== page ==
The coach is reinforcing what's going right and keeping players from getting too down on themselves.
There was no mistaking Sunday how much last week took out of Jerry Kill, how beaten-down he was during one of the most difficult weeks of his coaching career -- one that began with a hospital stay, became consumed by a tsunami of public criticism over future scheduling, and closed with a 25-point loss to Wisconsin. The day after his team fell to 0-3 in the Big Ten, Kill was relentlessly, doggedly ... upbeat?
That he was, and for good reason. Five games remain in the Gophers' season, and allowing his players, or even himself, to wallow in defeat would only make matters worse, Kill said. So weekend film sessions would focus on mistakes, sure, but also reinforce all that is going right.
"There are some good things going on here," Kill said. "You've just got to really look hard at it right now."
That message is difficult to sell to the public when you're 0-3 in the Big Ten, Kill said, but it's critical that his players understand it.
"There is so much negativity around. When you go into a program that hasn't won for a lot of years, there's instant negativity, and more so now because of all the social media and stuff," Kill said. "That can get to the kids. They don't need to hear it when they come in Sunday with the coaches, because they're so pounded down by then."
Kill took a pummeling himself last week, on and off the field, but said that's nothing he hasn't been through at his other coaching stops. The important thing is to keep the players from buying into those opinions.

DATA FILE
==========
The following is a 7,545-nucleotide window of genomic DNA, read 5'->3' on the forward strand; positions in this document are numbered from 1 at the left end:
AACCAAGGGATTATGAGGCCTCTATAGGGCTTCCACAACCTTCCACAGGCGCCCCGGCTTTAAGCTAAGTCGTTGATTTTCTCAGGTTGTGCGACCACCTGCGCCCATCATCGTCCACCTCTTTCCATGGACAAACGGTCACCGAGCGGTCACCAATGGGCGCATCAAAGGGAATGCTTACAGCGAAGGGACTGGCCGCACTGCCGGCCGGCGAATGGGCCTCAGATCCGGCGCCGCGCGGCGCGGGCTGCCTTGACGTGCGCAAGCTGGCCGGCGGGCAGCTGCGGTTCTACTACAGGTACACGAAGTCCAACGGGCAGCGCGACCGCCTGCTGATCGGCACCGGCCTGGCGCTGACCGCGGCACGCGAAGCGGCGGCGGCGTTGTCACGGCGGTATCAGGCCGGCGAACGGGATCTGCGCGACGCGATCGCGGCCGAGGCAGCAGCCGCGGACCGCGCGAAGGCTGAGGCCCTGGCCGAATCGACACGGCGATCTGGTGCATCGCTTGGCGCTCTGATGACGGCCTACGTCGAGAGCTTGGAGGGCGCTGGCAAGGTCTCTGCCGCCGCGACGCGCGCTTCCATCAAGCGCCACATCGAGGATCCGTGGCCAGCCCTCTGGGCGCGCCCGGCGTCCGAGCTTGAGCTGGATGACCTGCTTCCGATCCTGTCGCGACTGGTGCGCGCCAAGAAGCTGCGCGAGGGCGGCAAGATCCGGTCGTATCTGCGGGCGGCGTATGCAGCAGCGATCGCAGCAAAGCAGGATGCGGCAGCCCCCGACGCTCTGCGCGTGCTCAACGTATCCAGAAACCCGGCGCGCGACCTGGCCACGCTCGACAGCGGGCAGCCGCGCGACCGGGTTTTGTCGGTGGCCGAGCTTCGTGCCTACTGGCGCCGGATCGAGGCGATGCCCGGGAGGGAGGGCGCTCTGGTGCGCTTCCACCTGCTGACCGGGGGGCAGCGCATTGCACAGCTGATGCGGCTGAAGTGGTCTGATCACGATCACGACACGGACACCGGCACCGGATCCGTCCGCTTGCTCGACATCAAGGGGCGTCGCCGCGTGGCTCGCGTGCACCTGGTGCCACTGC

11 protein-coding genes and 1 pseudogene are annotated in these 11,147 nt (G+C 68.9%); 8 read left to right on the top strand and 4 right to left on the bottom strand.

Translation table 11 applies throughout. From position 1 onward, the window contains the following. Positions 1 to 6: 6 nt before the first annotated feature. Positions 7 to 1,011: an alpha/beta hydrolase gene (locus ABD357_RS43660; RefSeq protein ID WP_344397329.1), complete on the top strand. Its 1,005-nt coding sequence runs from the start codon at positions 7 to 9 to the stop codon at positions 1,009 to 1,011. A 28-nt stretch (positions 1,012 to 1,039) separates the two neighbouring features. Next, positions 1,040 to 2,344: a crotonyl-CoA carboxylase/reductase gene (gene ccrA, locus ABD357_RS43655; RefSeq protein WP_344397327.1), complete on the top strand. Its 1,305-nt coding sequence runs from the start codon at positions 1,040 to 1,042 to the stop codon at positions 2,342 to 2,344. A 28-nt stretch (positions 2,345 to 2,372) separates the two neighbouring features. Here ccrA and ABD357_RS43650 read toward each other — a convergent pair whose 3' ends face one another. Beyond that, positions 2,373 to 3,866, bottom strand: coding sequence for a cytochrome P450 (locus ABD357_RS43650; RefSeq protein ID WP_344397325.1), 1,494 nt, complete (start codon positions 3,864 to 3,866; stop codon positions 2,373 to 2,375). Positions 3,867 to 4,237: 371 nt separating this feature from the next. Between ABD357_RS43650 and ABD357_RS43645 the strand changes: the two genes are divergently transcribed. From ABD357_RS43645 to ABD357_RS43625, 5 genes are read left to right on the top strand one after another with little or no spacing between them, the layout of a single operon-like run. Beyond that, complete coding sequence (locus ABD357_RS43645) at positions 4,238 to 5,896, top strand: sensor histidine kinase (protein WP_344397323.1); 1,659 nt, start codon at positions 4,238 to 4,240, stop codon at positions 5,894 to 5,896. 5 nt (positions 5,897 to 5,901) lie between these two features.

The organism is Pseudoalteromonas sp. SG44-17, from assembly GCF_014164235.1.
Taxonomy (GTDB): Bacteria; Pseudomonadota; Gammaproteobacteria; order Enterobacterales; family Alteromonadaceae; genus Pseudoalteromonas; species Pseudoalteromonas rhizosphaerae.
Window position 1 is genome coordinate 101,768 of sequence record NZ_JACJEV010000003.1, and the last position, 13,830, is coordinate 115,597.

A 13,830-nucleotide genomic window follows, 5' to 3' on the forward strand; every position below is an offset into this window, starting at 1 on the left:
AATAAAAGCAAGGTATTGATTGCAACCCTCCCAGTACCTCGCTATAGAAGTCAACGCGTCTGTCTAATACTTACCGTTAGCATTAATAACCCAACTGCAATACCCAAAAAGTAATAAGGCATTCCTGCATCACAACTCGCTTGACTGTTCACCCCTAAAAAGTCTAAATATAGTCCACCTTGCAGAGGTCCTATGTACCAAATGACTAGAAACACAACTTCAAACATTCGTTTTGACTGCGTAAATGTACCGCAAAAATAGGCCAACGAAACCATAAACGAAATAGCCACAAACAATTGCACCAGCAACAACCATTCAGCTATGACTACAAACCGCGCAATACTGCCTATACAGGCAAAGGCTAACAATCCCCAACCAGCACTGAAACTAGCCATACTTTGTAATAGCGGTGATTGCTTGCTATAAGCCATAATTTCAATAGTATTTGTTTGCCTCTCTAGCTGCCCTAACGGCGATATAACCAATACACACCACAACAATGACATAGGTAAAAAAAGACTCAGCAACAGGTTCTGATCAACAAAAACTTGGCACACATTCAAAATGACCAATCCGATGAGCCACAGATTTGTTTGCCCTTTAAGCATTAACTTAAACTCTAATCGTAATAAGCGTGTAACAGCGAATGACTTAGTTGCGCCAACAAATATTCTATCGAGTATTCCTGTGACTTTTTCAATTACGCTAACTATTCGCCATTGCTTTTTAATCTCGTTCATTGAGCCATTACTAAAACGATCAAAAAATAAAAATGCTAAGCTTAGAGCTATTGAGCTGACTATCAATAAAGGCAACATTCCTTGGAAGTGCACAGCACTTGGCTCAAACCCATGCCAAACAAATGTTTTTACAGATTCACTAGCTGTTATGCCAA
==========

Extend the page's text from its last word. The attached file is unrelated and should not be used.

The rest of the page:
"I know what losing does to you, the frustration. You take that and put it on a 19-year-old kid -- I worry about that. I worry about the kids and their mindset," Kill said. "You don't want them saying, 'Well, I'm not any good.' No, no, no, no, no. ... We're all we've got at the end of the day. We'll go to work, and it'll be all right."
That message was reinforced, Kill said, when Wisconsin's Hall of Fame former coach and current athletic director, Barry Alvarez, waited for him by the team bus after the game. Wisconsin's two decades of success are Alvarez's legacy, but they began with three consecutive losing seasons, of which he reminded Kill.
"There are people who understand we're going the right way," Kill said, "but it's always reassuring to hear from people who have been there before."
There were plenty of reasons for optimism in Saturday's loss, Kill said, most notably the debut of freshman quarterback Philip Nelson, who the coach made clear will be the starter for the foreseeable future. Nelson's first series was a dud -- two running plays that moved the ball only 2 yards, and a fumbled snap that cost 11 yards and forced a punt. Yet as Nelson came off the field, Kill was struck by his demeanor: annoyed, but unbowed.
"It didn't bother him. ... He's a pretty intense kid. Very confident. Believes in what he's doing," Kill said of the 19-year-old freshman. "He was very composed the whole game."
He avoided sacks by stepping out of trouble and eluded tacklers when he ran with the ball. He made a few freshman errors, but he didn't act like a terrified teenager because of them.
"He throws an interception, he's [upset], but he gets over there and talks to the receiver," Kill said. "It isn't like he's apologizing -- he wants to know what he needs to do to get it fixed."
Now the coach is looking for similar answers about his entire team, with an urgency about finishing this season strong. The Gophers are 4-3 on the season, still two victories away from qualifying from their first bowl game since 2009. An extra game, any game, is important, he said, and not just as a symbol of progress.
"We've got to find a way to rally the wagons here a little bit. We need to reward the seniors who have gone through so much," Kill said. "These kids have survived a lot of changes. They're coming to work every day. They're doing everything they can. We can't let them get down on themselves."
Phil Miller • email@example.com
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